Asia-Pacific—Tourism rebound limited by China’s mobility restrictions
World Risk Developments
The reopening of Australia’s international borders to all vaccinated persons has supported a strong rise in international travel; monthly overseas arrivals are estimated to have lifted more than fivefold since November 2021, to 377,000 in March. Still, despite the recent boost, arrivals remain around a fifth of the pre-COVID-19 average. Treasury expects it to take several years for international education and tourism to return to pre-pandemic levels. The near-term outlook will be constrained by consumers’ hesitancy, COVID-19-related health risks, and the slow reopening of China’s international borders.
Similarly, many Asian countries—including South Korea, Singapore, Malaysia, Thailand and Vietnam—are now welcoming vaccinated international visitors. Hong Kong has also lifted flight bans and reduced quarantine requirements. But according to the International Air Transport Association, the likelihood of renewed domestic restrictions during COVID-19 outbreaks mean that traffic to/from/and within Asia Pacific is expected to reach only 68% of 2019 levels in 2022, the weakest outcome among regions; for example, Africa will reach 76% of 2019 levels in 2022. Recovery to 2019 levels is expected in 2025, a year behind the global average.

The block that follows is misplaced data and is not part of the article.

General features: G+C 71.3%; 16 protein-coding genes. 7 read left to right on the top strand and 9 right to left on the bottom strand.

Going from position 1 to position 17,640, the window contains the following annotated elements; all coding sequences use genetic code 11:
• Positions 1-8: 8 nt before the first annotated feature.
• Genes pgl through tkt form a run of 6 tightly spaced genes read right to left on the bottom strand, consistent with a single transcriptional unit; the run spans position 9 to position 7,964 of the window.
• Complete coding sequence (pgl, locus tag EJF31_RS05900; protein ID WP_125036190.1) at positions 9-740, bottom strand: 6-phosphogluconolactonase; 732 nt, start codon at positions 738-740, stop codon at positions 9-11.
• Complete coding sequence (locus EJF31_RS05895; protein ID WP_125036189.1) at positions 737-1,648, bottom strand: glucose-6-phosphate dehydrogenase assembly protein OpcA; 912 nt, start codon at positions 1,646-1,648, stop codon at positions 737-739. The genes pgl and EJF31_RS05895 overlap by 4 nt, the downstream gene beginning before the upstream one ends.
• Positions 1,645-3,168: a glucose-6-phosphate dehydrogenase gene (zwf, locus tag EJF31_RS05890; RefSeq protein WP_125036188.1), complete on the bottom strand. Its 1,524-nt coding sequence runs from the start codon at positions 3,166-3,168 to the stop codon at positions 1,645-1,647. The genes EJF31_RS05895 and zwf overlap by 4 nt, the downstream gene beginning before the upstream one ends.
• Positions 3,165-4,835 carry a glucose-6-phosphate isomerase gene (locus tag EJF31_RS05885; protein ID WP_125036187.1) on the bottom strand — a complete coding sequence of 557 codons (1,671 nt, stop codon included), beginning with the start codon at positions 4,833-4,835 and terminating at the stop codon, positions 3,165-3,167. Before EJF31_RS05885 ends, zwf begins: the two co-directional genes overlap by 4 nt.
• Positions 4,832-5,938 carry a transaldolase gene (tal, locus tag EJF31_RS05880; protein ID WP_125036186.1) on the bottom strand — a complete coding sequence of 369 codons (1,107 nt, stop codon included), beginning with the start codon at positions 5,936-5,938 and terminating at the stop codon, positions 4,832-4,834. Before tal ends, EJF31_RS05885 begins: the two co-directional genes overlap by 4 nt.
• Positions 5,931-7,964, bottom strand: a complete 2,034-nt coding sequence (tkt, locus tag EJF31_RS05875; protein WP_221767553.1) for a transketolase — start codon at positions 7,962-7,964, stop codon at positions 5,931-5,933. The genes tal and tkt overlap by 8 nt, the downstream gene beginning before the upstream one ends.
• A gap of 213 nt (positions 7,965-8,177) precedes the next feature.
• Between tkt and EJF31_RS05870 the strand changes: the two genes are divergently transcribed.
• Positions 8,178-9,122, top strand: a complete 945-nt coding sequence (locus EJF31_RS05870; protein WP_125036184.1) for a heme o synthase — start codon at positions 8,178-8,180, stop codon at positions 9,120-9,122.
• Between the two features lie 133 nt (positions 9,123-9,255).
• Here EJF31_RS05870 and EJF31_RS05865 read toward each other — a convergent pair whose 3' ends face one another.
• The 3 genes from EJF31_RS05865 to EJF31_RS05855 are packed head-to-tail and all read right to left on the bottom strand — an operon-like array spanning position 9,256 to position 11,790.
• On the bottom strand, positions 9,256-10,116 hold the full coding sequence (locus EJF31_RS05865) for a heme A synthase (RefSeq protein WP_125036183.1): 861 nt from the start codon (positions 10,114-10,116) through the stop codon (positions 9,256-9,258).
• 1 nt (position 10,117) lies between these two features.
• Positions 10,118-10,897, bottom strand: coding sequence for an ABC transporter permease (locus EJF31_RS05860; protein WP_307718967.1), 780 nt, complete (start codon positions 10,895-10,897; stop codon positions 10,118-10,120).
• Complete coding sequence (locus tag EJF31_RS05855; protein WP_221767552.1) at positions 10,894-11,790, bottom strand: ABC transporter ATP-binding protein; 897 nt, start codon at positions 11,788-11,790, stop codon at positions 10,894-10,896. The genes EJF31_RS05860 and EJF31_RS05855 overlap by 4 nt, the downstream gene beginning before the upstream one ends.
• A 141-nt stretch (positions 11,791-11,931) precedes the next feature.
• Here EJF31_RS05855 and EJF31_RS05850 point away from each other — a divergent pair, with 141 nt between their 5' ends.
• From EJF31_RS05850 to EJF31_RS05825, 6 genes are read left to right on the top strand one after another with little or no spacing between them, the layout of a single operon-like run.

China’s COVID-19 lockdowns are a limiting factor. China’s rolling COVID-19 restrictions are taking a heavy toll on the economy and mobility. There is no indication that the Chinese government is prepared to loosen its zero-COVID-19 approach at this stage. Strict lockdowns in economic hubs like Shanghai reflect the degree to which the Chinese government is willing to endure economic pain to maintain its COVID-19-zero policy. While China’s overall vaccination rate reportedly stands at 88%, only half of those aged over 80 are understood to be fully vaccinated. Further, certain vaccines are reported to have shown lower efficacy at preventing death among the elderly, unless three shots have been administered; fewer than 20% of over-80s have had three doses (Chart). Improving vaccination rates among China’s 27 million residents aged over 80 will be key to reopening China’s international borders and improving Asia Pacific tourism exports.